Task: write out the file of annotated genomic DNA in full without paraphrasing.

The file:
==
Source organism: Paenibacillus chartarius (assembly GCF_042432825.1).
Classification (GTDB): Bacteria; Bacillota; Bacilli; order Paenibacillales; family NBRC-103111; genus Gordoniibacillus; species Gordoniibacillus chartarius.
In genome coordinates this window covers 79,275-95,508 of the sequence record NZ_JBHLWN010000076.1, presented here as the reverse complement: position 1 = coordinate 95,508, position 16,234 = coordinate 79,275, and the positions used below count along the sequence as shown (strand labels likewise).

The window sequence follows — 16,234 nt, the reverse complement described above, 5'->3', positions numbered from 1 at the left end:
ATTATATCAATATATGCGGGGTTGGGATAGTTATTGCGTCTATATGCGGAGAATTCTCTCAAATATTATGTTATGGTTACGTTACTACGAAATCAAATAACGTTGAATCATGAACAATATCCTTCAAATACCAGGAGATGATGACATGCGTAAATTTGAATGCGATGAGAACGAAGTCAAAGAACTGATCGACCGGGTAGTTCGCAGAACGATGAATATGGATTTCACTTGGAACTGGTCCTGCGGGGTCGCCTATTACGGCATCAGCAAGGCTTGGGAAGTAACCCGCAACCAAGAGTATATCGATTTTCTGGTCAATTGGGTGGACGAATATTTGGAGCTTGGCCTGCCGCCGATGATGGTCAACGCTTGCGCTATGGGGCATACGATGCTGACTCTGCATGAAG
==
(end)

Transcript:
Source organism: Paenibacillus chartarius (assembly GCF_042432825.1).
Classification (GTDB): Bacteria; Bacillota; Bacilli; order Paenibacillales; family NBRC-103111; genus Gordoniibacillus; species Gordoniibacillus chartarius.
In genome coordinates this window covers 79,275-95,508 of the sequence record NZ_JBHLWN010000076.1, presented here as the reverse complement: position 1 = coordinate 95,508, position 16,234 = coordinate 79,275, and the positions used below count along the sequence as shown (strand labels likewise).

The window sequence follows — 16,234 nt, the reverse complement described above, 5'->3', positions numbered from 1 at the left end:
ATTATATCAATATATGCGGGGTTGGGATAGTTATTGCGTCTATATGCGGAGAATTCTCTCAAATATTATGTTATGGTTACGTTACTACGAAATCAAATAACGTTGAATCATGAACAATATCCTTCAAATACCAGGAGATGATGACATGCGTAAATTTGAATGCGATGAGAACGAAGTCAAAGAACTGATCGACCGGGTAGTTCGCAGAACGATGAATATGGATTTCACTTGGAACTGGTCCTGCGGGGTCGCCTATTACGGCATCAGCAAGGCTTGGGAAGTAACCCGCAACCAAGAGTATATCGATTTTCTGGTCAATTGGGTGGACGAATATTTGGAGCTTGGCCTGCCGCCGATGATGGTCAACGCTTGCGCTATGGGGCATACGATGCTGACTCTGCATGAAG